It’s been 60 days and we’re starting to see the beginning of the adjustment from higher rates. Average 30-year mortgage chart below.
Inventory is back at pre-COVID levels and prices are moving sideways. My feeling is the market is going to get cheaper.
This is a yield-based feeling.
Let’s look at the current yield curve.
A simple metric I use for vacation markets.
What is “one week rental” relative to capital value?
I priced two markets this past week. These are not Christmas or Holiday Weekend rates, but they are December to February high season weeks.
Jackson – $10,000 a week relative to $4-6 million capital value
Vail – $5,000 a week relative to $2-4 million capital value
This is where the Yield Curve is useful – the 6 mth (to 30-year) rate is ~3%
3% of $5 million is $150,000 per annum vs $10K a week to rent
For nearly all users, the secondary market has swung strongly in favor of rent vs buy.
Other impacts… the stock market ~19% off its peak, crypto down, commodities down, China property market under stress, hot war in Europe, US Fed in a tightening cycle…
These changes, combined, are making marginal buyers less wealthy.
All prices move at the margin.
What does this mean?
My #1 investment principle is to construct a life where I don’t need to be right.
If the Central Banks are done bailing out financial assets then it makes sense for the price of financial assets to fall. The free-money era pulled returns forward and some of that will need to go back into the future.
That said, the recent past shows a clear bias towards continuous financial bail outs.
Impossible to know what will happen.
A note on inflation, as I see it.
If you own financial assets then you’ve been “paid” in asset appreciation over the last few years – SP500 is up ~50% over last 5 years.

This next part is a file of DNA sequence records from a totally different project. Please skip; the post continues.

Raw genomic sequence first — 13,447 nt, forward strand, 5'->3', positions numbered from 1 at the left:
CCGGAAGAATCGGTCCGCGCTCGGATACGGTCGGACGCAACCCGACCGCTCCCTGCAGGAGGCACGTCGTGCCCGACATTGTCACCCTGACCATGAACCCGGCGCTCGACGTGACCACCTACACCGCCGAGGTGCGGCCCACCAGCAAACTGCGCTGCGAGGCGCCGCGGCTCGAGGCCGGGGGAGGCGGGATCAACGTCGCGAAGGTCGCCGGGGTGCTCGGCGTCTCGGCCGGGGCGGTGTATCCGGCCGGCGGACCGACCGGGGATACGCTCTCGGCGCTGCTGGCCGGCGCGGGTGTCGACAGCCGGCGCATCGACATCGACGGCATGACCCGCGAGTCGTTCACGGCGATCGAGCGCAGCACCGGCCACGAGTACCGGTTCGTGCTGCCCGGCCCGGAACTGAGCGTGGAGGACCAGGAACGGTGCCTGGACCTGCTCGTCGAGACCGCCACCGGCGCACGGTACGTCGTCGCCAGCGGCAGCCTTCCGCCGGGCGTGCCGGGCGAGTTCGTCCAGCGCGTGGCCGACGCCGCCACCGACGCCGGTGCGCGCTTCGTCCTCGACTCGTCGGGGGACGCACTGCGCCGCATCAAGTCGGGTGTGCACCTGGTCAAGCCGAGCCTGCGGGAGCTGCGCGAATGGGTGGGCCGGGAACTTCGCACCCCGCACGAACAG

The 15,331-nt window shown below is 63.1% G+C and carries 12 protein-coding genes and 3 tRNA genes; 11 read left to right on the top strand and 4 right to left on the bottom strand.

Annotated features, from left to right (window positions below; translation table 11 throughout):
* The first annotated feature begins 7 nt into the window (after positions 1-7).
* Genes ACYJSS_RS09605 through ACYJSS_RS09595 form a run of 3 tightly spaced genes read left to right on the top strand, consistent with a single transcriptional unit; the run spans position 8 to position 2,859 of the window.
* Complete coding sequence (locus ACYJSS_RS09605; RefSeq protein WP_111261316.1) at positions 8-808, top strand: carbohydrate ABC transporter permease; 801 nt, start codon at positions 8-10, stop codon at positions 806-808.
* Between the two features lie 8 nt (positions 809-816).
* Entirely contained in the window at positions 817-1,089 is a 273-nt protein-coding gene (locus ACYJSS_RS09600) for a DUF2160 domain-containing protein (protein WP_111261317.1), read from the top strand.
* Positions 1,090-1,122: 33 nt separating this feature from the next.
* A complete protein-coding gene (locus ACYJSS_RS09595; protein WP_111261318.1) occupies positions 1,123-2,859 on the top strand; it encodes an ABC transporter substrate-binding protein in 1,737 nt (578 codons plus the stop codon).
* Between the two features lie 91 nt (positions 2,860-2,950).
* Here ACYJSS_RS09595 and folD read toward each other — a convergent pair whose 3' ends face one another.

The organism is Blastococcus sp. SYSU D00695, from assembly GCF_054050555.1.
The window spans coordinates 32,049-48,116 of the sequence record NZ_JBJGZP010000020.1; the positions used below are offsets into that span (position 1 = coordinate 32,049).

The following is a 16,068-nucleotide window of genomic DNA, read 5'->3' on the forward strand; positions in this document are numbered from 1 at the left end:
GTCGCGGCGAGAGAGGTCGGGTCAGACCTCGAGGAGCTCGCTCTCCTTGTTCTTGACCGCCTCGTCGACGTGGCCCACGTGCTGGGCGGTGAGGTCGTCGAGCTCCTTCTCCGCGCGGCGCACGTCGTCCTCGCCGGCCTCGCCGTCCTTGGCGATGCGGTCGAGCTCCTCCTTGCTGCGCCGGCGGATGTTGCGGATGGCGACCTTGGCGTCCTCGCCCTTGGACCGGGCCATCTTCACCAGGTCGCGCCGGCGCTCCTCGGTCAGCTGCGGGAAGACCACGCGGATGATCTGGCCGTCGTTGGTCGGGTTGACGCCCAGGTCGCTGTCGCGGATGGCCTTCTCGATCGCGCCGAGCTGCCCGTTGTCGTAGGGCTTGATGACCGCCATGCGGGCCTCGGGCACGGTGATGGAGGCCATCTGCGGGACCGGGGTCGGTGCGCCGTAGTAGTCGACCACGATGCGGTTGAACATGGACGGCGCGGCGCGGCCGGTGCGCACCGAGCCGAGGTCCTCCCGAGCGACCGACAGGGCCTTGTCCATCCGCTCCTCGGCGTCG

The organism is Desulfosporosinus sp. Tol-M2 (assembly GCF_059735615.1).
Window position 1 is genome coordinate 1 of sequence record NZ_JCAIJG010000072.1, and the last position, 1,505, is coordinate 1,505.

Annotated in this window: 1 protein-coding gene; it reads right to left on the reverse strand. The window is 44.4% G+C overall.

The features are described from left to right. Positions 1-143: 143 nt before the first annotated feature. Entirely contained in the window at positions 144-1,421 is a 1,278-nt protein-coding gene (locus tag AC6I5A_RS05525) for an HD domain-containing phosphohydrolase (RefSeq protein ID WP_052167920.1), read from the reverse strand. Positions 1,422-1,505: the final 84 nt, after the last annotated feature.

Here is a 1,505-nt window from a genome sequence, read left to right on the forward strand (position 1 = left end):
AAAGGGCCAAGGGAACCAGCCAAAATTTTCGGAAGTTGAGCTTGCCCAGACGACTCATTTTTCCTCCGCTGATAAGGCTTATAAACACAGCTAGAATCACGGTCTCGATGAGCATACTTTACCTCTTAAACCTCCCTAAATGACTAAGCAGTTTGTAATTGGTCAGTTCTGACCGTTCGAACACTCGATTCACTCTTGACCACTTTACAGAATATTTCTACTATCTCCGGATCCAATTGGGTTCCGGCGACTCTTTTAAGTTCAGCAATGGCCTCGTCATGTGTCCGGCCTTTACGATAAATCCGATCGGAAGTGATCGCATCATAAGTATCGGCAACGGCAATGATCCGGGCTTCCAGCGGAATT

Going back further, say 2010, the owners of financial assets have grown accustomed to unearned wealth.
So the best hedge against the market (& inflation) was letting personal spending decline, as a percentage of family assets, across the run up.
If you didn’t own assets then, hopefully, you’re in a skilled profession where you’ve been able to increase your income faster than inflation. If not then your best investment is up-skilling yourself.
The recent past, and media, are skewing your perception of inflation.
What’s your best guess for the 10-year breakeven inflation rate?
It peaked at 3% in the spring, currently 2.4%
1.03 ^ 10 = 1.34, 34% price increase over last 10 years
If, like me, you were building a family then your core cost of living is up WAY more than 34%.
When I look at our family budget, I can see a big part of our increase is lifestyle inflation.
For many of us: the long bull market has driven lifestyle inflation well ahead of the price inflation we’ve experienced.
Again, the best hedge is either: (a) not ramping spending, or (b) staying variable so the family can cut spending quickly, if required.
For perspective compare 34% 10-year inflation to…
SP500 10-year total return => 175% increase
The 10-year price of wherever you happen to be living
Short-term price inflation is nothing compared to long-term asset value inflation.
Given the future is unknowable (bailouts, ZIRP and money creation):
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